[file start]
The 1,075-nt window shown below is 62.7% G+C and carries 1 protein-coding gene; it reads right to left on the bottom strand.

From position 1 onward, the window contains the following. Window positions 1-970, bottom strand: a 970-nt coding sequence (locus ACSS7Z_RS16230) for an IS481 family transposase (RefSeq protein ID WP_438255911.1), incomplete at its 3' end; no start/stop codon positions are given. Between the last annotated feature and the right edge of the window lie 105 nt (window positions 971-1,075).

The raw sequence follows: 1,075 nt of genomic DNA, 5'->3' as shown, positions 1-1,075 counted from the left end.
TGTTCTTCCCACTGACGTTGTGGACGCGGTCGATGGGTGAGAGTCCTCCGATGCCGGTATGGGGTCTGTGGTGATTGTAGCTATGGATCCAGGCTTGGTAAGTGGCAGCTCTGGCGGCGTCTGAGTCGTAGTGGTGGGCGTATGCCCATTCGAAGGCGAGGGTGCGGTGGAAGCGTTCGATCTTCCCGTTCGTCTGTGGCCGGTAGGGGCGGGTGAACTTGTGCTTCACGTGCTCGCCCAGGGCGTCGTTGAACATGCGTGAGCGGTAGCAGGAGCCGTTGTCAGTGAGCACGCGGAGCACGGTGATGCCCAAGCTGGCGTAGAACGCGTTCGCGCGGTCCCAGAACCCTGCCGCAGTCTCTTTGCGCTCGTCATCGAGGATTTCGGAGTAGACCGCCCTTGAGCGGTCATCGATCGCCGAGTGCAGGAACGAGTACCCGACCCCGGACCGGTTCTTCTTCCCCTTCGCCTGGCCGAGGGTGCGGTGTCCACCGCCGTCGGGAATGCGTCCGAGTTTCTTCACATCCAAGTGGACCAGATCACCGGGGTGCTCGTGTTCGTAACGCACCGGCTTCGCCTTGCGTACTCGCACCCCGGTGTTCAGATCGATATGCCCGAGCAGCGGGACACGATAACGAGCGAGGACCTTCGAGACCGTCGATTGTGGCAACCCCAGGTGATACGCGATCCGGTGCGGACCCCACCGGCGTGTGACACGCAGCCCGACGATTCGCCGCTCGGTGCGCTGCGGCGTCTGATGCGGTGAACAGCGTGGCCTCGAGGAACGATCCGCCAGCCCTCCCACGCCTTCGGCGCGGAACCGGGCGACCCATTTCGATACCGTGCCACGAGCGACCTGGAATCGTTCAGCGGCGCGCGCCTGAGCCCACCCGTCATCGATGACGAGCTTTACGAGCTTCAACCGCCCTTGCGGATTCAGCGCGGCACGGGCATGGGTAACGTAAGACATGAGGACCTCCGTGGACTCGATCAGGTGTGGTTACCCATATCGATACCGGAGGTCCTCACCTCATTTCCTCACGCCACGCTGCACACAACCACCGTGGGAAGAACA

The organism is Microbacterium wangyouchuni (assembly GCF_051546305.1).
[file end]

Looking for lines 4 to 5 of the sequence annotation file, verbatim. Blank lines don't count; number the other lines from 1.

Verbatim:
TGTTCTTCCCACTGACGTTGTGGACGCGGTCGATGGGTGAGAGTCCTCCGATGCCGGTATGGGGTCTGTGGTGATTGTAGCTATGGATCCAGGCTTGGTAAGTGGCAGCTCTGGCGGCGTCTGAGTCGTAGTGGTGGGCGTATGCCCATTCGAAGGCGAGGGTGCGGTGGAAGCGTTCGATCTTCCCGTTCGTCTGTGGCCGGTAGGGGCGGGTGAACTTGTGCTTCACGTGCTCGCCCAGGGCGTCGTTGAACATGCGTGAGCGGTAGCAGGAGCCGTTGTCAGTGAGCACGCGGAGCACGGTGATGCCCAAGCTGGCGTAGAACGCGTTCGCGCGGTCCCAGAACCCTGCCGCAGTCTCTTTGCGCTCGTCATCGAGGATTTCGGAGTAGACCGCCCTTGAGCGGTCATCGATCGCCGAGTGCAGGAACGAGTACCCGACCCCGGACCGGTTCTTCTTCCCCTTCGCCTGGCCGAGGGTGCGGTGTCCACCGCCGTCGGGAATGCGTCCGAGTTTCTTCACATCCAAGTGGACCAGATCACCGGGGTGCTCGTGTTCGTAACGCACCGGCTTCGCCTTGCGTACTCGCACCCCGGTGTTCAGATCGATATGCCCGAGCAGCGGGACACGATAACGAGCGAGGACCTTCGAGACCGTCGATTGTGGCAACCCCAGGTGATACGCGATCCGGTGCGGACCCCACCGGCGTGTGACACGCAGCCCGACGATTCGCCGCTCGGTGCGCTGCGGCGTCTGATGCGGTGAACAGCGTGGCCTCGAGGAACGATCCGCCAGCCCTCCCACGCCTTCGGCGCGGAACCGGGCGACCCATTTCGATACCGTGCCACGAGCGACCTGGAATCGTTCAGCGGCGCGCGCCTGAGCCCACCCGTCATCGATGACGAGCTTTACGAGCTTCAACCGCCCTTGCGGATTCAGCGCGGCACGGGCATGGGTAACGTAAGACATGAGGACCTCCGTGGACTCGATCAGGTGTGGTTACCCATATCGATACCGGAGGTCCTCACCTCATTTCCTCACGCCACGCTGCACACAACCACCGTGGGAAGAACA

The organism is Microbacterium wangyouchuni (assembly GCF_051546305.1).